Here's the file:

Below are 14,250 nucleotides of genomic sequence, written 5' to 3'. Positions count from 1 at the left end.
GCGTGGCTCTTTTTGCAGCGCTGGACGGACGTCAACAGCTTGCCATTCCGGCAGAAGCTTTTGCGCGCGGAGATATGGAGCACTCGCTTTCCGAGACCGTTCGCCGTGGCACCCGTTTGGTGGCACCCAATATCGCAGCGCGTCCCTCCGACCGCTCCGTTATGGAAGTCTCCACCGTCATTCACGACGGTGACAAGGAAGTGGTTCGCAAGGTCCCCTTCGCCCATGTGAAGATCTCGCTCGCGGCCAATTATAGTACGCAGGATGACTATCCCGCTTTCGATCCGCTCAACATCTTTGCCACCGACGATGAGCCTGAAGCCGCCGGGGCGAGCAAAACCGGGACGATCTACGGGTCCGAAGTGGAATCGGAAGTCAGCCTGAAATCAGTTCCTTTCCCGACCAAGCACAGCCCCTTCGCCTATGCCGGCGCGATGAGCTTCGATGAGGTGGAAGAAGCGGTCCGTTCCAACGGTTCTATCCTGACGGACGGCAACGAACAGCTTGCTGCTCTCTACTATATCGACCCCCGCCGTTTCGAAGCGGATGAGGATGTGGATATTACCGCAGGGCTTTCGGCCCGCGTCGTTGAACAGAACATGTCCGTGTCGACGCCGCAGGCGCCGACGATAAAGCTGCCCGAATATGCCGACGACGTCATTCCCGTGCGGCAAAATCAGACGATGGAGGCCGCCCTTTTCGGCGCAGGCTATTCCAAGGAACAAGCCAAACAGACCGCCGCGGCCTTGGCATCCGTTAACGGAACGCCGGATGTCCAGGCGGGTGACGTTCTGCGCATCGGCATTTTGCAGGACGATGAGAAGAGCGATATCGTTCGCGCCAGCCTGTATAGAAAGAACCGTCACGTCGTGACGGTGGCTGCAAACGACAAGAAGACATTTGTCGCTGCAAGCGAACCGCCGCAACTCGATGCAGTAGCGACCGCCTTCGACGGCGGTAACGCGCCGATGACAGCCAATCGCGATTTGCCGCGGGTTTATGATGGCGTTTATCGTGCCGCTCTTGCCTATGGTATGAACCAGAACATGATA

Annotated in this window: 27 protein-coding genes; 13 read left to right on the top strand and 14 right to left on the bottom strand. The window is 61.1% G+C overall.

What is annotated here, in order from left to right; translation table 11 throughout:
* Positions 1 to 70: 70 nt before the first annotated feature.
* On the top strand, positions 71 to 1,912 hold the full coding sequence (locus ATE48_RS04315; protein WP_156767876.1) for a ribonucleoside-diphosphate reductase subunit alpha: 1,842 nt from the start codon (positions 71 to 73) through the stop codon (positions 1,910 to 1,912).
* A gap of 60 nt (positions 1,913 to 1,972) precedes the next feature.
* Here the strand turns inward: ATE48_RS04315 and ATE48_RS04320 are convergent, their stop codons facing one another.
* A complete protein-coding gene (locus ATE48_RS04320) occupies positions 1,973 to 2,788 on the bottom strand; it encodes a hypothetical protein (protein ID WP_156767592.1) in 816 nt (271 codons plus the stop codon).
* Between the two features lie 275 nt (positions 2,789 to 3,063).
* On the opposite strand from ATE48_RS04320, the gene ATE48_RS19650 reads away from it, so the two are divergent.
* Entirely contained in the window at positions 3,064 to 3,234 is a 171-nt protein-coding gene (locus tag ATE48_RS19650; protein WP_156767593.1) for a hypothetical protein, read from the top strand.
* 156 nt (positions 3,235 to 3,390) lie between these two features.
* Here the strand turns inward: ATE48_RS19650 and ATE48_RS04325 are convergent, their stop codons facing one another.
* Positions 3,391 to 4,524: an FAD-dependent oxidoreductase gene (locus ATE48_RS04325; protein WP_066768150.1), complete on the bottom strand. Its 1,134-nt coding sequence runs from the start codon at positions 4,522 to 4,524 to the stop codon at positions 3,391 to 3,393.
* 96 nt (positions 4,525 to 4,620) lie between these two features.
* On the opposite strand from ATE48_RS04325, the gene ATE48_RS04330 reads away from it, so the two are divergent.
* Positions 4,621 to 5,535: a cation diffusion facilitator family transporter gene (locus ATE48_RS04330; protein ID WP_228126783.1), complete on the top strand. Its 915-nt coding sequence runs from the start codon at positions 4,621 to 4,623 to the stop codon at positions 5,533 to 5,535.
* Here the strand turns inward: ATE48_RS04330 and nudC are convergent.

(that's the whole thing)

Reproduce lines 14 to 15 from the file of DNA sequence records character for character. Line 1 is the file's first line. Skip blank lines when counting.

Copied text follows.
* Here the strand turns inward: ATE48_RS19650 and ATE48_RS04325 are convergent, their stop codons facing one another.
* Positions 3,391 to 4,524: an FAD-dependent oxidoreductase gene (locus ATE48_RS04325; protein WP_066768150.1), complete on the bottom strand. Its 1,134-nt coding sequence runs from the start codon at positions 4,522 to 4,524 to the stop codon at positions 3,391 to 3,393.